Security policies often ignored, non-existent, survey finds

A recent study discovered that an organization's security policies -- if they even exist -- are often poorly thought out and badly communicated to employees and users.

Security policies are out of touch with business needs, and are often seen by users as something to bypass in order to get their job done. That is one of the findings from a new global study by communications giant Cisco Systems Inc., which talked to more than 2,000 users and IT decision makers in 10 countries, including the UK.

The study discovered that many organisations do not even have security policies, and where they do, the message is poorly thought out and badly communicated to users.

This lack of attention tends to create a 'them and us' environment where users feel obliged to ignore policies which, in their opinion, bear little relevance to the realities of day-to-day business. In the survey, IT departments were also criticized because of the often impersonal way they communicate policies to the rest of the organisation.

For many companies, however, this is not a problem – simply because no policy appears to exist. In the UK sample, only half of end users were aware of a security policy, while 71 per cent of IT decision makers knew they had one.

In the UK, only 33 percent of users thought their company's security policy 'fair,' and 37 percent said they follow policy constantly. Almost half of those surveyed, however, responded that they comply 'most of the time.' The remaining 11 percent said they rarely or never adhere to policy.

Policy breaches were viewed very differently by the IT decision makers and the end users.

Asked why they thought the end users failed to follow policy, the IT decision makers' answers ranged from 'They don't care' (34 percent) and 'They don't know or understand' (31 percent), to 'They are in a hurry' (24 percent) and 'Not enough risk to be concerned' (44 percent).

From the point of view of the end users themselves, the picture looked very different. In the UK, 55 percent of end users agreed that the policy did not align with reality and prevented them from doing their job, and 27 percent said they needed access to certain programs that were not included in the policy.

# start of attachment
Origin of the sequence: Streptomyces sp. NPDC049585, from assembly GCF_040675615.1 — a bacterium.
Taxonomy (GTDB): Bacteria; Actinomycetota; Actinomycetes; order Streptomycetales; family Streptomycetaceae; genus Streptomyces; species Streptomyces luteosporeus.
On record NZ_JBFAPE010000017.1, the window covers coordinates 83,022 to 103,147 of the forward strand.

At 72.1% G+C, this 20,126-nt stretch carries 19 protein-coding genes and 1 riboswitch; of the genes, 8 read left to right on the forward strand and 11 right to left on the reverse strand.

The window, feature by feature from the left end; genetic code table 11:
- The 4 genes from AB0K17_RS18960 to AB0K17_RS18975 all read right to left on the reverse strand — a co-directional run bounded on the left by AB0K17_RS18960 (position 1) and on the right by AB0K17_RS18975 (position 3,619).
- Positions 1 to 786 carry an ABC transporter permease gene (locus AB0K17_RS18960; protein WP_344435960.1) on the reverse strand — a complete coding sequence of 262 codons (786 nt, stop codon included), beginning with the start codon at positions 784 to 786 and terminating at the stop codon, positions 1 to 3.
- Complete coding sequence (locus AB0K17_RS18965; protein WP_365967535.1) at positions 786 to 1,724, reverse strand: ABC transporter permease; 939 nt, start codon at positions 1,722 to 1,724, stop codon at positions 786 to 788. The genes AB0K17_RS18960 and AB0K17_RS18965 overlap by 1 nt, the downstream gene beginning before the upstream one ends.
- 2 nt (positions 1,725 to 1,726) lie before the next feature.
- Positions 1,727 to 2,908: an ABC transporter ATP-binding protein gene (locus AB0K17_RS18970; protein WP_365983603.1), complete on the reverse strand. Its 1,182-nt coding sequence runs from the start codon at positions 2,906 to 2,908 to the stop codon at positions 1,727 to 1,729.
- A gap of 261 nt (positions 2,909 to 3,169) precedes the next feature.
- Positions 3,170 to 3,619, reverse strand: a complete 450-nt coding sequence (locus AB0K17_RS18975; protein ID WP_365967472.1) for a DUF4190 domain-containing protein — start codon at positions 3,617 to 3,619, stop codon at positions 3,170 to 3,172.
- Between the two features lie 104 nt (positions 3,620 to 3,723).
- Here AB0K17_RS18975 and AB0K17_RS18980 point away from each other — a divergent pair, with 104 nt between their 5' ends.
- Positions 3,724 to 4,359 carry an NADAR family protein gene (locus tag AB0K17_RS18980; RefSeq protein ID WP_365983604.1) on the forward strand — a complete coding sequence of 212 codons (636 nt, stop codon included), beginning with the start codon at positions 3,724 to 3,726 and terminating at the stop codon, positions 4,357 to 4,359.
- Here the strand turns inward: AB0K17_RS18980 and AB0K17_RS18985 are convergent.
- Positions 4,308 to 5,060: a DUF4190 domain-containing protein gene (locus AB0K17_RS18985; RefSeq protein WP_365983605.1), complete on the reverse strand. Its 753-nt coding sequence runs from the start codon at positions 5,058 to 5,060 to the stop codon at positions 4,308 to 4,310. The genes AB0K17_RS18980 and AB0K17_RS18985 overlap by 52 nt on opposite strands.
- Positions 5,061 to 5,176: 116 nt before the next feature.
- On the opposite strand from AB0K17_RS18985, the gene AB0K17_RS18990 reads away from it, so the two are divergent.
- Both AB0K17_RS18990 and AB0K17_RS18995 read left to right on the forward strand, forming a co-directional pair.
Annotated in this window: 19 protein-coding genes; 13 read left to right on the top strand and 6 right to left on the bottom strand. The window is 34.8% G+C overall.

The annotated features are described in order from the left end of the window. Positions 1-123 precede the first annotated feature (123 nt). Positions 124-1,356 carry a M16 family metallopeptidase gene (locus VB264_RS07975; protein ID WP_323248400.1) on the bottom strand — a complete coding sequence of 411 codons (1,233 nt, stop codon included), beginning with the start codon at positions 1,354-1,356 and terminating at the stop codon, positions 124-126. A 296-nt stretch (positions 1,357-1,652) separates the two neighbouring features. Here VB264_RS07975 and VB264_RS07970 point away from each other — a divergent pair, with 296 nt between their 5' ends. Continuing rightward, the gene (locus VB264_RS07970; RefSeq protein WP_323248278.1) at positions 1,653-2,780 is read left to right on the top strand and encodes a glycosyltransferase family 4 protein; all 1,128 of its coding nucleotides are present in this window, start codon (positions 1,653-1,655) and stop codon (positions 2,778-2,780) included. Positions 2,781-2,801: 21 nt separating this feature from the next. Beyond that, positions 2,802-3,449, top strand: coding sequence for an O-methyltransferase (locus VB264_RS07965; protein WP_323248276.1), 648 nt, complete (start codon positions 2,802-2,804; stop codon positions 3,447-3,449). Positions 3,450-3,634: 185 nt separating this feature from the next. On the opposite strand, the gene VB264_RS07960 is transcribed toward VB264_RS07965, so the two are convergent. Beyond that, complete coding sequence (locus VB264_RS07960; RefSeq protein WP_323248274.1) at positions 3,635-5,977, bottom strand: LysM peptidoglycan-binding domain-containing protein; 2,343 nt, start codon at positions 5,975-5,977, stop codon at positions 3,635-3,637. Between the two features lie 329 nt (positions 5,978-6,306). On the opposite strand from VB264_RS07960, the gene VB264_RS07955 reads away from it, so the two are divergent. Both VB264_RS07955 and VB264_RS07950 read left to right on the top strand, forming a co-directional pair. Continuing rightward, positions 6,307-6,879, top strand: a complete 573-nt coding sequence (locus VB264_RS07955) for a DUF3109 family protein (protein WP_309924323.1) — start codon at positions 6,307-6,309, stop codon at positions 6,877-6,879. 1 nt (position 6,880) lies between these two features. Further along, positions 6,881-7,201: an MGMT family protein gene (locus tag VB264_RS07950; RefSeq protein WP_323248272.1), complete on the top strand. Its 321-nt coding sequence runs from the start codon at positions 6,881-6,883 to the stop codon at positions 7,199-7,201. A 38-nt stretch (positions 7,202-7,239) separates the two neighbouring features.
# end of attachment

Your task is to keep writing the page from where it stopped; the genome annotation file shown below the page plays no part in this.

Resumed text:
Christopher Burgess, senior security advisor at Cisco, said the results offer "a tremendous opportunity here for a course correction" in companies wanting to develop more effective policies.

He said policies should be developed in conjunction with business units, instead of handed down by the IT department, and they should be communicated more effectively, rather than in just a dry email to staff, for example (which is how it is done in 74 percent of UK organisations).

"It should be like any other marketing effort," said Burgess. "People learn and assimilate information in different ways. So we have to touch all their senses, and be clear to the end users that what they are touching is of value. Many don't understand the value of the information they are handling."

But the situation looks set to worsen, as more users move over to using PDAs and smartphones for their daily business when out of the office. A recent survey by Vodafone Group Plc found that nearly a quarter of all UK businesses had experienced security problems as a result of employees using laptops or mobile email devices outside of working hours and in contravention of company security policies.

One in three mobile workers said they had never read their employer's IT policy or had no idea if one existed.

Read more on Security policy and user awareness